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Sunday, October 4, 2020

HappyNews | October 2020


Every October, we at HappyMaven mark World Mental Health Day by continuing to spotlight mental health, to raise awareness and to destigmatise conversations around the subject.

We hope that in sharing our stories and insights we help others to understand the impact of mental health issues, recognise the signs and provide signposts for the support options available.

Poor mental health can affect most of us to different degrees throughout our lives, either first hand or by impacting someone close. At HappyMaven, we actively encourage talking about mental health with the same comfort as we do about physical health in the workplace and with that in mind, this month’s issue of HappyNews is dedicated to highlighting positive stories about mental health. 

New recruitment drive to help 10,000 people with serious mental illness

The UK government has this week announced that mental health charity Think Ahead has been awarded a £27 million funding boost to expand their mental health social work graduate programme. Think Ahead graduate participants will undergo an intensive 2-year programme that blends on-the-job experience with academic learning and leadership training. Participants become qualified after their first year on the programme, and complete a master’s degree during their second year. The recruits are trained to provide psychological and practical support to help people with serious mental illness, such as severe depression, bipolar disorder and schizophrenia, and address issues such as relationships, housing and employment, which can have a huge bearing on mental wellbeing.

Headlands School welcomes a pack of alpacas to aid student mental health

Headlands School in Penarth, Vale of Glamorgan has recently welcomed four Peruvian alpacas to aid student wellbeing, alongside their resident companion dog, Dexter. The school, which is run by the charity Action for Children, caters mainly for residential – and some day pupils – who have behavioural and learning difficulties. Where some pupils have been previously unengaged in academic work, they have relished the physical work and the autonomy given by building and maintaining the animal’s space. Teachers believe that the mental health of students has definitely improved, and the work with animals has inspired some to pursue a career in the outdoors.

Unilever’s Lamplighter Programme 

As a worldwide business with over 155,000 members of staff, Unilever’s employee wellbeing approach reflects their status as a top employer. Unilever’s award-winning Lamplighter Programme, operating in 46 countries, is an innovative approach to employee wellness that uses health risk appraisals alongside exercise, nutrition and mental resilience to help employees improve their health and wellbeing. Unilever priorises mental health as one of their top three health issues and is a central focus of their Lamplighter programme, which recognises that mental health is especially important in times of change or uncertainty. Unilever believes that leadership, management, communication and culture are key to delivering their successful mental health initiatives.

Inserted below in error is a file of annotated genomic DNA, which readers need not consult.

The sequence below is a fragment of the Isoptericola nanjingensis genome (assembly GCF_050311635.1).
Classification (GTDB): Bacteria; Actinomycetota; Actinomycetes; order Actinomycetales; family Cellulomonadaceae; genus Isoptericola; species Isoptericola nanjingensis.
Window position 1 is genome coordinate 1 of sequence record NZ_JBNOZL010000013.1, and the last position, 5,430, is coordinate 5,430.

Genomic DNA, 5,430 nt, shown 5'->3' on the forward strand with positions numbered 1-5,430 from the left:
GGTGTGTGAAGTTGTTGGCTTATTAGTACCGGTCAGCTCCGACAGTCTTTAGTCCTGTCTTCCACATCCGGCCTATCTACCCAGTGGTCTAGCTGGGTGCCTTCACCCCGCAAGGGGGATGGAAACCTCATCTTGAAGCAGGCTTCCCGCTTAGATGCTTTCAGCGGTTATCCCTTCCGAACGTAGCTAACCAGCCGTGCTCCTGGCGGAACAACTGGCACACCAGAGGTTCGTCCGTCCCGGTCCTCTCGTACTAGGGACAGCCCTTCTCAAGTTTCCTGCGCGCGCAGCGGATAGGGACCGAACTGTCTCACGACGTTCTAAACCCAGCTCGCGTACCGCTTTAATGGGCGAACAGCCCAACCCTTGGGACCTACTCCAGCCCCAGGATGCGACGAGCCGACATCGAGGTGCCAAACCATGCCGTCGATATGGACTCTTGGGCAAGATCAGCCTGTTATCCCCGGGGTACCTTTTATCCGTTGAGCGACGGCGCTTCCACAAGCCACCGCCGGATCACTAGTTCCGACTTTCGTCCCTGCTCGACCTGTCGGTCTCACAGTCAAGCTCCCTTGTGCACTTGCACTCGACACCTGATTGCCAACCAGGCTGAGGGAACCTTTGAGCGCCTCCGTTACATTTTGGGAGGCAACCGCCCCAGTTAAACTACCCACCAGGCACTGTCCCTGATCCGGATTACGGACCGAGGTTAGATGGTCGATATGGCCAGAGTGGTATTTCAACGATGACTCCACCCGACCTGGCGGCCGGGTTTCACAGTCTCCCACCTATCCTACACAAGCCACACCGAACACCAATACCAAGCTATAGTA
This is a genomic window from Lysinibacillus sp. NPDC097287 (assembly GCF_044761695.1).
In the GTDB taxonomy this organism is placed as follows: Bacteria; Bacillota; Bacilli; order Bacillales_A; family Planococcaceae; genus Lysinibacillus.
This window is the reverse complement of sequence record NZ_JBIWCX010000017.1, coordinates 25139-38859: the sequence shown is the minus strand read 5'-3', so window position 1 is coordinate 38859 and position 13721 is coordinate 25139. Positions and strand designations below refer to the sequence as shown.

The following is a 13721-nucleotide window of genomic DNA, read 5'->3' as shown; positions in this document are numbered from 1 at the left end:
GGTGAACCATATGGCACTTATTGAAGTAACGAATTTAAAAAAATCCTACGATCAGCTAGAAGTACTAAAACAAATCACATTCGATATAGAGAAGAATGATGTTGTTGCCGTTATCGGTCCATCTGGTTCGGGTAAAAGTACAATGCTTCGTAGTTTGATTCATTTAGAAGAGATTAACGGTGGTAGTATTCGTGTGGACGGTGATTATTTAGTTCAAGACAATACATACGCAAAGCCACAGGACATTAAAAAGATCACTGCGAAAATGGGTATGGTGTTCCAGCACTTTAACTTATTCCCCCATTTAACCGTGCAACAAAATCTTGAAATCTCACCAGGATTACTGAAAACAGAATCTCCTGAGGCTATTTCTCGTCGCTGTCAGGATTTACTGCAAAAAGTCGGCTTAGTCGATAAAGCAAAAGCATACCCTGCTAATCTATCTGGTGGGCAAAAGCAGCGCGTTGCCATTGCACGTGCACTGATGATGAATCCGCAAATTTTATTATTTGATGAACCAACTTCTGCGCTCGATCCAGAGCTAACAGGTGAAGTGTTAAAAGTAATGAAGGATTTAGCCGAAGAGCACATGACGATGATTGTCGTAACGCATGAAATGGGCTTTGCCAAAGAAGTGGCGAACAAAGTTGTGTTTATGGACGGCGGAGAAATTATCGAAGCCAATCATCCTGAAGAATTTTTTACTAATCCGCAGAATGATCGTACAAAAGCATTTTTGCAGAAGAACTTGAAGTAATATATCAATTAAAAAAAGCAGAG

Student Minds

This year, thousands of students will be heading off to university amidst a pandemic with an uncertain economic climate ahead of them. For many, university is the first time living independently away from established networks of support. In adjusting to the student lifestyle, many struggle to maintain healthy routines and experience academic, social and financial pressures. In fact, roughly a third of students report psychological distress during these years. University is a ‘workplace’ for students, and wellbeing for those within the workplace should be approached in the same way a corporate workplace would. Student Minds is a charity to support those struggling with mental health issues including loneliness, burnout, stress and all other related pressures induced by the environment of university. Read more about the state of student mental health in this recent article: “As someone who struggled with their mental health at university, I’m worried about the reality students are facing”

‘It’s okay not to be okay’ Free support available for people struggling with mental health at work

Part-funded by European Social Funding through the Welsh Government, the “Wellbeing through Work” Support Service provides free support for employees and businesses in South Wales. Wellbeing through Work is a free and confidential service which has NHS therapists who can provide support to improve physical and mental health. The programme not only supports employees, with one-to-one support, but it also provides resources for employers and managers who require support to mitigate the additional challenges that have been brought to our physical and mental health by the pandemic. 

Supporting your people, whether they’re employees, students or a community with their mental health is essential to maintain a happy, resilient and productive team. At HappyMaven, we are positioned to consult, strategise and create bespoke programmes, action plans and support with the delivery at board level, across people teams and beyond. Get in touch with us to start your journey to better business. 

Remember: We ALL have mental health.

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